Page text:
Sometimes we're so focused on the details of what we're doing that we fail to see the small improvements that can be made along the way.

The building where I work is currently undergoing renovations. When it's all over, we'll have a better working environment for about 2,000 people; a bigger and better canteen, more space, and no doubt a whole lot of other cool stuff. The downside is the temporary disruption caused by the contractors while the improvements are underway.

One of the biggest disruptions is the ability to get between floors. Some central stairwells have been blocked off which leaves the lifts (or elevators, for my American friends) as the only means of getting up/down a single floor. Of the 4 lifts, one serves just the basement and ground floor. The remaining three lifts serve about 2,000 people between the ground and 4th floors. Needless to say, there's massive congestion at peak times - like lunch.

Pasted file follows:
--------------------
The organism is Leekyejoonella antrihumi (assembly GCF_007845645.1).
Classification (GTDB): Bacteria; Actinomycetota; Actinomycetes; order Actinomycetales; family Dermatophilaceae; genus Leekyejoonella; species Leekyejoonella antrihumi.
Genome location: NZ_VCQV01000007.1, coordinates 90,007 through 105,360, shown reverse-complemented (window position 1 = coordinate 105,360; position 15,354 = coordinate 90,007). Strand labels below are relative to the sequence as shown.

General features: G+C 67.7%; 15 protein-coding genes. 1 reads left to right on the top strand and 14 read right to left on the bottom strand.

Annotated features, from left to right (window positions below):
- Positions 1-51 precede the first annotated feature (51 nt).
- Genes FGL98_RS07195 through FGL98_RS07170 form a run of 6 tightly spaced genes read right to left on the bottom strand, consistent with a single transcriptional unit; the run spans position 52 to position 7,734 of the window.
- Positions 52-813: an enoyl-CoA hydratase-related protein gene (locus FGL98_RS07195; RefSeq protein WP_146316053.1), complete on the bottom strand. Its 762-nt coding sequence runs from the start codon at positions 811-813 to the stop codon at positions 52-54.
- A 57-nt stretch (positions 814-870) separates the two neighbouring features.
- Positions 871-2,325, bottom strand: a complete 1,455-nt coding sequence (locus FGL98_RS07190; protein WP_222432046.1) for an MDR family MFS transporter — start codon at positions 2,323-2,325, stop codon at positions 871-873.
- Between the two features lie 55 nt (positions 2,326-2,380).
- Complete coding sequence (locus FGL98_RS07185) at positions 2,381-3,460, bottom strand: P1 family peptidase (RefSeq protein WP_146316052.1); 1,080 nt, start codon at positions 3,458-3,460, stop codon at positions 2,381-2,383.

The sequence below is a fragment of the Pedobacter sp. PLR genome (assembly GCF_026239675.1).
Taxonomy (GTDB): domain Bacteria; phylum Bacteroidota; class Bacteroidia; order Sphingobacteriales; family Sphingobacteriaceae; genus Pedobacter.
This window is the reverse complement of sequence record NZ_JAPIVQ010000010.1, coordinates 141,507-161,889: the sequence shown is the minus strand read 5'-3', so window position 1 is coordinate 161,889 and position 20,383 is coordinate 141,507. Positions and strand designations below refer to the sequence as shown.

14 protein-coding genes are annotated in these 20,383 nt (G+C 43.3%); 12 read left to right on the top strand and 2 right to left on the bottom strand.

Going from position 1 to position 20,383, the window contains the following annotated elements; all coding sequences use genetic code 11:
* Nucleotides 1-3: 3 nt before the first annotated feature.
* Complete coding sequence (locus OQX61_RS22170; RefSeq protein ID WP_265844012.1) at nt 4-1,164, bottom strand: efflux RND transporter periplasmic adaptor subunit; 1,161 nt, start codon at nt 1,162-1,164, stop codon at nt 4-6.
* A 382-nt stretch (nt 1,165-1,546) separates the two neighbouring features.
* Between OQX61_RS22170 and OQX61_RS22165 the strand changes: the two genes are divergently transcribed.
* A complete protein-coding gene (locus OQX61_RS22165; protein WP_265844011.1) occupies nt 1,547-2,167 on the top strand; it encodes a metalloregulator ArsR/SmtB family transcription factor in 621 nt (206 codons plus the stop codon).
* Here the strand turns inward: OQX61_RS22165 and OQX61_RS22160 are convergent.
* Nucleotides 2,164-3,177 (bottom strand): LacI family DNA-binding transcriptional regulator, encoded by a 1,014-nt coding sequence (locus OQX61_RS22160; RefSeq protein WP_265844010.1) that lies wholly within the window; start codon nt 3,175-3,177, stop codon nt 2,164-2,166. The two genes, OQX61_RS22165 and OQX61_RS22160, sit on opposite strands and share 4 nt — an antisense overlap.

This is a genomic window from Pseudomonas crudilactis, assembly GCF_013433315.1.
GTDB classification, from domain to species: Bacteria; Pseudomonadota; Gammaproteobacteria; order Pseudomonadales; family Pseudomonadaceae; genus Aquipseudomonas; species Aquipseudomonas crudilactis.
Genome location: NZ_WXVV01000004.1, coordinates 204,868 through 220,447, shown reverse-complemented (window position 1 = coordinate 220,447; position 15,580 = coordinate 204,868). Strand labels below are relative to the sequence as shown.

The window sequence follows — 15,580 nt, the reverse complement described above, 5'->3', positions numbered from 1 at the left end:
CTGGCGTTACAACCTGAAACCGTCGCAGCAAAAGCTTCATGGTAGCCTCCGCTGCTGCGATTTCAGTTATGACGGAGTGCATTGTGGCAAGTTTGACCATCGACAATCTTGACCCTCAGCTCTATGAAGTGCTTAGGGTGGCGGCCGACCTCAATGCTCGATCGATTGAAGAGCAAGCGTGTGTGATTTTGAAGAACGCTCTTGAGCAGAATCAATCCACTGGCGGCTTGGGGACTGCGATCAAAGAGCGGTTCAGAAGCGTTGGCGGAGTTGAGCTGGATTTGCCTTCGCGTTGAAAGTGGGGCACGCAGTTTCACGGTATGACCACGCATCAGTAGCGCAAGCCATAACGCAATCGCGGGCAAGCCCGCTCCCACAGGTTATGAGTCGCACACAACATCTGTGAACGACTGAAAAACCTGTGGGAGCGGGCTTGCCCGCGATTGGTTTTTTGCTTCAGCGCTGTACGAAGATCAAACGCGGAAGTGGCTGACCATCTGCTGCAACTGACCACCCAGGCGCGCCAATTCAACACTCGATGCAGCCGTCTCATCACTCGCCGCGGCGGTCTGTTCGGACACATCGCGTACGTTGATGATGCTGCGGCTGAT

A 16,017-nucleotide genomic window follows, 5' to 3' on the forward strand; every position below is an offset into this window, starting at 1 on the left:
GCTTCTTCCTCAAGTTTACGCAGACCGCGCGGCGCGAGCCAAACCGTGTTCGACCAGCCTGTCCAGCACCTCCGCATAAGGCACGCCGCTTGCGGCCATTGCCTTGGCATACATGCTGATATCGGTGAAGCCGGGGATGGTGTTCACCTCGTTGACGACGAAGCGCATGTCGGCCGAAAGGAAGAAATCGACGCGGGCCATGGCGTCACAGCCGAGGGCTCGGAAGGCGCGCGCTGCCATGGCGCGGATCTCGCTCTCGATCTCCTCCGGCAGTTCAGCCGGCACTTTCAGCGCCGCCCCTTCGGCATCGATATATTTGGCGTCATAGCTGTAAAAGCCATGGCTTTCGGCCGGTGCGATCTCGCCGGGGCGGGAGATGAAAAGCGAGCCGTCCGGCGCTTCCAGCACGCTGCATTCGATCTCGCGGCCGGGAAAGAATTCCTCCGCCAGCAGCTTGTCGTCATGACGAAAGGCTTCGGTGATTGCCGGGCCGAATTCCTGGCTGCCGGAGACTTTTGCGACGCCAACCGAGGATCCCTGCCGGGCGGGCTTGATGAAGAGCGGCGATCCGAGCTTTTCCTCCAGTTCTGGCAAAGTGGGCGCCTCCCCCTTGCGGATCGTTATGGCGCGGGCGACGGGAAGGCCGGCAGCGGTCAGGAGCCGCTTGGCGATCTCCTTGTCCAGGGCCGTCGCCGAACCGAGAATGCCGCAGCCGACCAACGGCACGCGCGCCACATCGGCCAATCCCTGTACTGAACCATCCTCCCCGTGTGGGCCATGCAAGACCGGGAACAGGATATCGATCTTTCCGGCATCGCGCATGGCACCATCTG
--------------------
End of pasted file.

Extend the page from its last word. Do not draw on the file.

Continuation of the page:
What I find interesting about this is that no one thought to open the 4th lift up to the entire building. What appears so obvious to the users isn't always as obvious to the builder.

As software developers, this is a lesson we often learn the hard way. We seldom ask customers what they want. We seldom listen to their complaints or frustrations. We seldom watch them to see how they use our software. We seldom think of the little things that could make their lives better while the big things are being built.

So... are all your lifts working?


26 April 2012